Throughout this story Damian is developing hugely – and will continue to do so in later issues. His upbringing turned him into the perfect killer, and he’s finding it hard to agree with Bruce’s “no killing” policy. But Bruce is encouraging him all the way, and refuses to give up on him.

The moments between Bruce and Damian can be so sweet, and I loved watching their relationship develop and become more secure. Batman will always need a Robin, and Robin will always need a Batman.

4/5 stars.

Graphic Novel/Comic Book Review: Harley’s Little Black Book

I love Harley Quinn as a character, so I happily agreed to review this novel. It definitely wasn’t as great as I hoped, or as good as Harley as a character in Suicide , but it still had some strengths.

So in this book, Harley basically just collects together a load of tales from her adventures with various characters. It contains a hell of a lot of innuendoes and sex jokes, and a makeout scene with Lobo that I really was not interested in seeing.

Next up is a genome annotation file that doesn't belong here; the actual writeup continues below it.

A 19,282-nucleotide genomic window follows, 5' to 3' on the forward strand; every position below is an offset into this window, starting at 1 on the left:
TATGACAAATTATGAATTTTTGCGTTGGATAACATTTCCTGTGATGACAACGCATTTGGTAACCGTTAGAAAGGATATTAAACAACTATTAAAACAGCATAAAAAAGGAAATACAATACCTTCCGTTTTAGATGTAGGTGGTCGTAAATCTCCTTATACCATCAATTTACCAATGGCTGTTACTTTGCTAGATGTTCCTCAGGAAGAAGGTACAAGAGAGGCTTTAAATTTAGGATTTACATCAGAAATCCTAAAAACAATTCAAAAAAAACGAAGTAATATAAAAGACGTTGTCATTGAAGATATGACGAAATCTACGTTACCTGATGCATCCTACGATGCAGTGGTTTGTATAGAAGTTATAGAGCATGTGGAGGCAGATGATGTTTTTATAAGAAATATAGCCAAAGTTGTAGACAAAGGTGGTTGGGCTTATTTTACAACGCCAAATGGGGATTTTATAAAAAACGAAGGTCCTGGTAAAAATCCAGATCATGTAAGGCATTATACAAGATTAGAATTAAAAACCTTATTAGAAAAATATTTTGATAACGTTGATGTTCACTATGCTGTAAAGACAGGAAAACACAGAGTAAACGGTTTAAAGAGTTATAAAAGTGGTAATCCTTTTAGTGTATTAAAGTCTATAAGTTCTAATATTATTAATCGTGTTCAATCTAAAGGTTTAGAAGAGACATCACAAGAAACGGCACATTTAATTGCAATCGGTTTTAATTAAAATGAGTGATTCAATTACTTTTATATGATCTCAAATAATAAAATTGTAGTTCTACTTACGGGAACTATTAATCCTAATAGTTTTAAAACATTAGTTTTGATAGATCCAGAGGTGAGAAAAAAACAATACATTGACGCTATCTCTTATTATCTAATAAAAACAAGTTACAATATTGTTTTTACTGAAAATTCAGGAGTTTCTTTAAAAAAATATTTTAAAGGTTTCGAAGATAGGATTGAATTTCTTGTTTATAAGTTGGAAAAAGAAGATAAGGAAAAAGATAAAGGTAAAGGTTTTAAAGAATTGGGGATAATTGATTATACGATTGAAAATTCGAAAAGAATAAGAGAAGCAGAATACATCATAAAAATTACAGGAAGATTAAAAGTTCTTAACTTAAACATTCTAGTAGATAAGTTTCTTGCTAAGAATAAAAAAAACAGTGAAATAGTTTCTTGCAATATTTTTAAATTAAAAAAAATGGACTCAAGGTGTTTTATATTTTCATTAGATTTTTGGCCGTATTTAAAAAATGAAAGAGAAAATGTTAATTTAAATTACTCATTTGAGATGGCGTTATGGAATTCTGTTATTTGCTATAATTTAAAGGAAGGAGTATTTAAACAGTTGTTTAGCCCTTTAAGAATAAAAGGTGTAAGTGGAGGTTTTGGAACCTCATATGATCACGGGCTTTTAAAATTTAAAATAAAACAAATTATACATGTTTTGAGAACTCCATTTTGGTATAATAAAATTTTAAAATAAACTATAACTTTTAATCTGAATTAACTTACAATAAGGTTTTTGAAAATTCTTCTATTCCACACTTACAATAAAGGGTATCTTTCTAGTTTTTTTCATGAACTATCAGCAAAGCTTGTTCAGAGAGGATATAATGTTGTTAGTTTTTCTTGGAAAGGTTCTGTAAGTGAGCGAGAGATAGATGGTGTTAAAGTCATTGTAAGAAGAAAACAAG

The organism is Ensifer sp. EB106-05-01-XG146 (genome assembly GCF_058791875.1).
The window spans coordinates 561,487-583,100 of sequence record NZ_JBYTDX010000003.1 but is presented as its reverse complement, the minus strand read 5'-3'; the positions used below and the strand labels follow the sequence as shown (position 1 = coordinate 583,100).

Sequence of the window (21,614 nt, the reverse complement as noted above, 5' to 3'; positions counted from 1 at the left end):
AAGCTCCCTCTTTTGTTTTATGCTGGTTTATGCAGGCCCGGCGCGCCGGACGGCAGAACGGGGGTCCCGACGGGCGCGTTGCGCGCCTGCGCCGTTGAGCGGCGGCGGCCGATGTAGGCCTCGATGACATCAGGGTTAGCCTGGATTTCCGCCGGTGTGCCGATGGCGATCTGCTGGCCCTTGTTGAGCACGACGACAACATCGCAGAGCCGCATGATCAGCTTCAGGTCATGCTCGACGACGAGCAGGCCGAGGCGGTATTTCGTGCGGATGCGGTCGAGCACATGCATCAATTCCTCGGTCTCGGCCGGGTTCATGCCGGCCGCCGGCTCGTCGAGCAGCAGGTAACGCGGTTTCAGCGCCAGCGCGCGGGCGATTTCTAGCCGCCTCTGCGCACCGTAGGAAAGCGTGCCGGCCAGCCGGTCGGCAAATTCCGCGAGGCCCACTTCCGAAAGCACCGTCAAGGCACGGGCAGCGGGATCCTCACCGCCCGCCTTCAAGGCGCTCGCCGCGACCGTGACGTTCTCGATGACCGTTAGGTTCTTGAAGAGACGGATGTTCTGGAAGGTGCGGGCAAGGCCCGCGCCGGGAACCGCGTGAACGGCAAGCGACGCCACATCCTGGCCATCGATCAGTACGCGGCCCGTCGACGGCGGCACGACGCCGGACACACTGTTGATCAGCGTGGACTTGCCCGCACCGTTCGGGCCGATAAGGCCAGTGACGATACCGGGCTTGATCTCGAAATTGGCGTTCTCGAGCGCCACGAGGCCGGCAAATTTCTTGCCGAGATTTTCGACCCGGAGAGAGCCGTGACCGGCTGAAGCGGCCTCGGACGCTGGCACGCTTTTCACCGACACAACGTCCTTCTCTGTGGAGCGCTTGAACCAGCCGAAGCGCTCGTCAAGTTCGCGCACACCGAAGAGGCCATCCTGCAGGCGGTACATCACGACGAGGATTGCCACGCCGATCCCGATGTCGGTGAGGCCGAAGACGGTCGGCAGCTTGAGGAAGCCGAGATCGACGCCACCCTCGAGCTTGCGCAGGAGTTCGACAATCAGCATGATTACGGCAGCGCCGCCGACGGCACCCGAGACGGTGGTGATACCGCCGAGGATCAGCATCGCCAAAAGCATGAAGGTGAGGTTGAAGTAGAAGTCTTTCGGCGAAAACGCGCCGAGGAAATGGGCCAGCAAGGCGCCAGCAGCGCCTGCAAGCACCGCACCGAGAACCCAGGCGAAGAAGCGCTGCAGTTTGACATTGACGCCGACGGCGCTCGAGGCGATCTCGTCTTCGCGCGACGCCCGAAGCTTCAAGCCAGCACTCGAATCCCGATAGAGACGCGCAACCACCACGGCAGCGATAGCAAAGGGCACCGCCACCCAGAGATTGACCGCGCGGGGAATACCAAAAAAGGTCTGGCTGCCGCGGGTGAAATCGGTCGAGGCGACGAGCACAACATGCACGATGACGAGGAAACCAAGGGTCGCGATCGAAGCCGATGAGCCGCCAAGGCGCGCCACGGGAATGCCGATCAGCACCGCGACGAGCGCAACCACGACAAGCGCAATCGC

I did feel like Harley was just made out to be a bit of a sex-crazed idiot at times, when there’s actually a lot more of her character to be shown. There was a flashback to her childhood experience of being bullied, which I thought was fantastic. 

There was still the loveable, crazy character being written, and the whole stories/general writing had that kind of fun tone that I love about Harley. Again, it was maybe too light and fun, but it was a nice little read. 

Thank you to the author/publisher for giving me a review copy of this book

I maybe wouldn’t have liked this half as much if it was any other character, but I just love Harley Quinn. It wasn’t her strongest appearance, though, despite it being her own book. I’m going to give it 3 stars out of 5. 🌟🌟🌟